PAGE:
Reputation
Next privilege 250 Rep.
View close votes
Badges
3
Newest
 Editor
Impact
~322 people reached

  • 0 posts edited
  • 0 helpful flags
  • 24 votes cast
Mar
10
comment Better security than SHA1 for signature?
Sparkle has has vulnerabilities due to insecure update URLs. AIUI the known vulnerabilities have been fixed in the latest version, but it'd still be a good idea to use an https update URL and key pinning.
Feb
22
answered Difference between HMAC-SHA1(key, msg) vs SHA1(key + msg)
Feb
21
comment Are checksums essentially non-secure versions of cryptographic hashes?
@ArtjomB. An 8-bit checksum will let you detect any single-bit (or even single-byte) change anywhere in the string; a cryptographic hash truncated to 8 bits would have a 1/256 chance of not detecting a change (or whatever size). Thus, while a crypto is stronger against a malicious opponent, a checksum is better against small random changes (i.e. data transmission errors). Which one you should use depends on what you're trying to protect against. BTW, checksums and CRCs are significantly different things; CRCs protect against several classes of (random) errors that checksums do poorly at.
Mar
19
awarded  Editor
Mar
19
revised Concatenation of two strong hashes may have striking weakness
Added caveat about H_1 being preimage-resistant
Mar
19
comment Concatenation of two strong hashes may have striking weakness
@CédricVanRompay I can't see a way to prove it either, so I'll just add it in as an assumption.
Mar
18
awarded  Teacher
Mar
18
answered Concatenation of two strong hashes may have striking weakness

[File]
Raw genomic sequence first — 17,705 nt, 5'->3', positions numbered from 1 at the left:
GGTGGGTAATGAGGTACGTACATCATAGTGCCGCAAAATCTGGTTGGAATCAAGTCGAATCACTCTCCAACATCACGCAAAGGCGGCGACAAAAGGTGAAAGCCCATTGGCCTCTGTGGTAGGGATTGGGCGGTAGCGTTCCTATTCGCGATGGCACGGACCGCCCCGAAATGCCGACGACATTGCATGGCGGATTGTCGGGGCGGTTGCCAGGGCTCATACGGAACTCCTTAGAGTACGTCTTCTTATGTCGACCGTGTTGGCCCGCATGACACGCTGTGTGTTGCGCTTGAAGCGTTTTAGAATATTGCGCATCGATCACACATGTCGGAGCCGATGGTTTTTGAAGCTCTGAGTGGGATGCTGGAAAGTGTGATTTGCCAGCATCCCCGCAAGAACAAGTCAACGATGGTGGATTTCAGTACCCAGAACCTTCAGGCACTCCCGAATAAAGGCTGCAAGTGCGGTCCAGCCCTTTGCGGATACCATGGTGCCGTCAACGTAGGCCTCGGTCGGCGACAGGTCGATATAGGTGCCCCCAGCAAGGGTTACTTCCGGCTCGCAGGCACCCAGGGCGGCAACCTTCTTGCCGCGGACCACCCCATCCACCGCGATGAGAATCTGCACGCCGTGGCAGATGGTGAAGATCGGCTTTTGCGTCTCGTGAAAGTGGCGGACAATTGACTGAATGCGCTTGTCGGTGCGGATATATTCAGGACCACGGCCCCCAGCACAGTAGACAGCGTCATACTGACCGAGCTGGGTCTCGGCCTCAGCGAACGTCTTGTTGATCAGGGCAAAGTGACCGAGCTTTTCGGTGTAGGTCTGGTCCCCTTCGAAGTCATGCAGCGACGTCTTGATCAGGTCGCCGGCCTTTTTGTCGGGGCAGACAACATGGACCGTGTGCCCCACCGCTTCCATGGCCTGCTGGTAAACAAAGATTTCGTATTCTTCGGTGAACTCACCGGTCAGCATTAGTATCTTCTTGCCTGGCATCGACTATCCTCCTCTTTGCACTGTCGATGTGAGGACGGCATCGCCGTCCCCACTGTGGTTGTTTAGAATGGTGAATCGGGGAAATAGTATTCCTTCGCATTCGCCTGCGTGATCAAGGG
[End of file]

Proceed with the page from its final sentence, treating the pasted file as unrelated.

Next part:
Sep
15
comment What stops the Multiply-With-Carry RNG from being a Cryptographically Secure PRNG?
Wikipedia has a reasonable explanation of what "security" means. Note that no RNG that "work[s] by keeping a certain number, say k, of the most recently generated integers, then return[ing] the next integer as a function of those k" can possibly satisfy the next-bit test, because anyone who's seen its k most recently generated integers can predict its entire future output.
Jul
27
comment Is truncating a SHA512 hash to the first 160 bits as secure as using SHA1?
A caveat to the "security implications" section: if the plaintext values are guessable (or chosen from a limited set), an attacker will be able to guess-and-test possible plaintexts. For example, if you hash the State field of an address database, there'll only be 50 distinct hash values, and an attacker won't have much trouble figuring out which is which. Similarly, if you hash the Name field, and the attacker wants to find out if "John Q. Smith" is in your DB, they can hash that and look for a match.
Jul
15
comment What prevents continued hashing of a key from being used as a cipher when xored with plaintext?
Point 3 is a killer. Encrypt something that starts "<!DOCTYPE html>\n" (with a 128-bit hash), and the message is trivial to crack.
Feb
1
awarded  Supporter
Dec
2
comment How to generate a list of unique random strings?
Note that the first two options can be truly random (if they're based on a truly random source); the last is only pseudo-random (at least once it gets past the key size of the cipher).